12.07.2021 Author: James ONeill

Afghanistan Faces a New Future With Some Positive Signs


The news from Afghanistan is not good for the Americans. The troops abandoned the Bagram military base in the dead of night without bothering to advise their Afghanistan “allies”. Looters moved in before being replaced by the Taliban forces (banned in Russia) who naturally rejoiced at the treasure trove of weapons and other equipment that the Americans had abandoned.

Throughout the rest of the country the Taliban are making record advances and it is now likely only a matter of weeks before they control the whole of the country. The rapid defeat of the regular government troops has raised some alarm in countries on Afghanistan’s borders. In particular the rapidly changing situation in Afghanistan has raised concerns among member states of the Shanghai Cooperation Organisation (SCO) several of whom share borders with Afghanistan.

The rapidly changing situation has led to China’s foreign minister Wang Yi to make urgent visits to 3 countries that share a border with Afghanistan. The visits come at the invitation of the governments of Turkmenistan, Tajikistan and Uzbekistan and will take place between July 12th and 16th.

These meetings will precede a meeting of the Shanghai Cooperation Organisation-Afghanistan contact group. The object of the meeting is for the parties to exchange views on promoting peace in the region, including, importantly, increasing the level of cooperation between the SCO and Afghanistan.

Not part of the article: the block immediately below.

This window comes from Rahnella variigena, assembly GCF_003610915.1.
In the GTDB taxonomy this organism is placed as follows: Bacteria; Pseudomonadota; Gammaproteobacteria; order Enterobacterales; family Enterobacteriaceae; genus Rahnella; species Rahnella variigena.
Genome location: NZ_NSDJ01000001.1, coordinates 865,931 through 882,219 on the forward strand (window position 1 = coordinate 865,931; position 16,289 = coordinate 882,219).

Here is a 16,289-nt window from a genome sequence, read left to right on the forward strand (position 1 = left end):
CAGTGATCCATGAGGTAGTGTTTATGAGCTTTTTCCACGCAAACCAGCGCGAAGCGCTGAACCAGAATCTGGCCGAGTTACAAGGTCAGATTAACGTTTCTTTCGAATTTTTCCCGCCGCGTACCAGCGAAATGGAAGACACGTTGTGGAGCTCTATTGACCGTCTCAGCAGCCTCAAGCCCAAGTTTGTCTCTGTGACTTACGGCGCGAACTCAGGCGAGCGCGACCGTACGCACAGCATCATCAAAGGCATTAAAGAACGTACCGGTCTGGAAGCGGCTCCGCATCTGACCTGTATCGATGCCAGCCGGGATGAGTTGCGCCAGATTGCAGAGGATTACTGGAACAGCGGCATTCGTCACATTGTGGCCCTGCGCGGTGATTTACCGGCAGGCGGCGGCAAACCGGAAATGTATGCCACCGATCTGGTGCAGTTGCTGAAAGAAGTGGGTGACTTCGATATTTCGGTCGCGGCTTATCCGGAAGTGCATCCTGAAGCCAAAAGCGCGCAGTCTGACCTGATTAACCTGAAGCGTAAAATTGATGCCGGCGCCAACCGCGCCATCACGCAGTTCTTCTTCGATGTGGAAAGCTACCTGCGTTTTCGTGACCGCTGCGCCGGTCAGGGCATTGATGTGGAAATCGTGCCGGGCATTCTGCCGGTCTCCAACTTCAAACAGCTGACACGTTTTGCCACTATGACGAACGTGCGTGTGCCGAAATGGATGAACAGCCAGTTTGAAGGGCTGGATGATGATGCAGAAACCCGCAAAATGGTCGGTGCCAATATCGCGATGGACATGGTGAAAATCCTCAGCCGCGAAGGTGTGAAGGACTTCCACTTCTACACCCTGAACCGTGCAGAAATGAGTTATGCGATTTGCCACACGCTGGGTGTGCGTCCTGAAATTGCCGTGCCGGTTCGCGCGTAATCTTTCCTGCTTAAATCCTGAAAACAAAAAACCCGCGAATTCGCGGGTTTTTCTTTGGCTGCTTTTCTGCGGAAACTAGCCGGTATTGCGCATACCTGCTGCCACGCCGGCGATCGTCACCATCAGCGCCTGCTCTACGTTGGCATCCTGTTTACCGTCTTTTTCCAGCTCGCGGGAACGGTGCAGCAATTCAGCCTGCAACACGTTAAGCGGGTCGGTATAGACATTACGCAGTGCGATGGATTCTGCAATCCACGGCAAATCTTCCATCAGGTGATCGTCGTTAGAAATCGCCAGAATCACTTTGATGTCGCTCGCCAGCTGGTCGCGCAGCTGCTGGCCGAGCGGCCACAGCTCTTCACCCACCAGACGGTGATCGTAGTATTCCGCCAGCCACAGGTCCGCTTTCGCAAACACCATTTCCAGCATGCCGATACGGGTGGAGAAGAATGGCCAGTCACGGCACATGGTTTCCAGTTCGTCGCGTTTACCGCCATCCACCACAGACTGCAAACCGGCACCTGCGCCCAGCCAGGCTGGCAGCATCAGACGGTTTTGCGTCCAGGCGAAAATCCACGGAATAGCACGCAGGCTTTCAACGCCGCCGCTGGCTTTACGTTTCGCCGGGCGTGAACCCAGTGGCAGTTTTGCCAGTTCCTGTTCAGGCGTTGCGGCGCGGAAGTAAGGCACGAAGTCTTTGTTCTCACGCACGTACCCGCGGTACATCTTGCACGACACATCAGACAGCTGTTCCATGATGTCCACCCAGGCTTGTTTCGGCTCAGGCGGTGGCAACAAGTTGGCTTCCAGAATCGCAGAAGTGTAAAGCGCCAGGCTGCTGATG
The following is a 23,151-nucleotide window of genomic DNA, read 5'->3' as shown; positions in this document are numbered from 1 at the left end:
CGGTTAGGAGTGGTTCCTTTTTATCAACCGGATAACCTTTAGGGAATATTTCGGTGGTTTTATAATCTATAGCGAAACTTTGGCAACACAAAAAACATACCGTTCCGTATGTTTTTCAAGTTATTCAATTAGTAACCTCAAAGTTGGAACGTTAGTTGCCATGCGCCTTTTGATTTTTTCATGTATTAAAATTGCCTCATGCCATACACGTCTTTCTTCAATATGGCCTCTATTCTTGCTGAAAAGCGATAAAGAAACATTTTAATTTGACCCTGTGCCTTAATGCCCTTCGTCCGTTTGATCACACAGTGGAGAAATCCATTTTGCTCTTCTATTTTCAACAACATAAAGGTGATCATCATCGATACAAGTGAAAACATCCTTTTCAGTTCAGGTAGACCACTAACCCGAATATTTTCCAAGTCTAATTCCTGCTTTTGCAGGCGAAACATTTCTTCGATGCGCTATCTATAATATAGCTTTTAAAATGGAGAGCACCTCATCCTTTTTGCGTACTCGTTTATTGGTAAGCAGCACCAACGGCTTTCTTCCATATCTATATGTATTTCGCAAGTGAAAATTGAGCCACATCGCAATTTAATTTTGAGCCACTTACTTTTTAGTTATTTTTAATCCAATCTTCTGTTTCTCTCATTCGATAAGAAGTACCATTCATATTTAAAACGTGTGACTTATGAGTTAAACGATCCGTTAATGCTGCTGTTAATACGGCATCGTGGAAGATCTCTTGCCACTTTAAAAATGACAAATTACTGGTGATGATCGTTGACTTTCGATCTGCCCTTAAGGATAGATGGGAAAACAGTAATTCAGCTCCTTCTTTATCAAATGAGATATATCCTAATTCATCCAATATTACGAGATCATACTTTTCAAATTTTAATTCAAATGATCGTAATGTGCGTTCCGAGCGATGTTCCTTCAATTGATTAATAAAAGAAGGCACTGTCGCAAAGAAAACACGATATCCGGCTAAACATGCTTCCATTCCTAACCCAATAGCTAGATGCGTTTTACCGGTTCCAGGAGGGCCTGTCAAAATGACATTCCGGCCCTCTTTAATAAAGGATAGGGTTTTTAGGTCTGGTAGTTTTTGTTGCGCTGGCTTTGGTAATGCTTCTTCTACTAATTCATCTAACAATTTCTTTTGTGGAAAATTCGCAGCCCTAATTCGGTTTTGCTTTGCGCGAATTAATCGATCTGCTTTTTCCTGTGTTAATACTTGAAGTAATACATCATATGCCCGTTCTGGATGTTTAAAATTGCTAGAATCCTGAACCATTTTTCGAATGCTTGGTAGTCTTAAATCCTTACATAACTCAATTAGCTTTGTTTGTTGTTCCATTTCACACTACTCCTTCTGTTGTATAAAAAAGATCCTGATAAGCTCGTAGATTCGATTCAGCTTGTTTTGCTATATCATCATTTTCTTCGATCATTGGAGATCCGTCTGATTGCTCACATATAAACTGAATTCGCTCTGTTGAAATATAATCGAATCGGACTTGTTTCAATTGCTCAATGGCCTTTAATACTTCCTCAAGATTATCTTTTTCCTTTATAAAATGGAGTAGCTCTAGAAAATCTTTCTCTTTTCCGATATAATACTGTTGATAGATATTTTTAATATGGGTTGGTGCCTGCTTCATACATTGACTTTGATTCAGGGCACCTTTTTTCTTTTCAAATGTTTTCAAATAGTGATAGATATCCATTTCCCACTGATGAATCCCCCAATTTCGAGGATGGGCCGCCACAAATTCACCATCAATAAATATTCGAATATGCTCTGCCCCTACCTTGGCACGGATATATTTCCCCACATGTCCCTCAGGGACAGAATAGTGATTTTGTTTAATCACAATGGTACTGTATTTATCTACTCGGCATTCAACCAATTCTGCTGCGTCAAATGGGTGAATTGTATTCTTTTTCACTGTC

The rapid United States withdrawal from Afghanistan has given rise to a level of instability in Afghanistan that China, among other neighbouring countries, fears create instability within their own territories.

The SCO has a potentially important role to play in promoting stability in Afghanistan which is one of four observer states of the SCO. Six of Afghanistan’s neighbours are members of the SCO. As such the SCO is uniquely placed to promote a range of development assistance to Afghanistan, including the promotion of projects to develop Afghanistan rich resources. The latter have largely been neglected through the 20 years of American occupation and that of its allies.

A Taliban spokesman Suhail Shaheen gave an interview to This Week in Asia last Wednesday. Mr Shaheen said that the Taliban sees China as a friend and once they hold power they will engage in talks with China about beginning the process of reconstruction of the countries assets, neglected during the years of occupation.

And important announcement made by the Chinese government through its foreign minister Wang Yi was for an expansion of the huge Pakistan – China economic development corridor to include Afghanistan. If this succeeds it will play an important role in securing Afghanistan’s economic recovery, which has essentially been handicapped for the past 20 years by continuous warfare.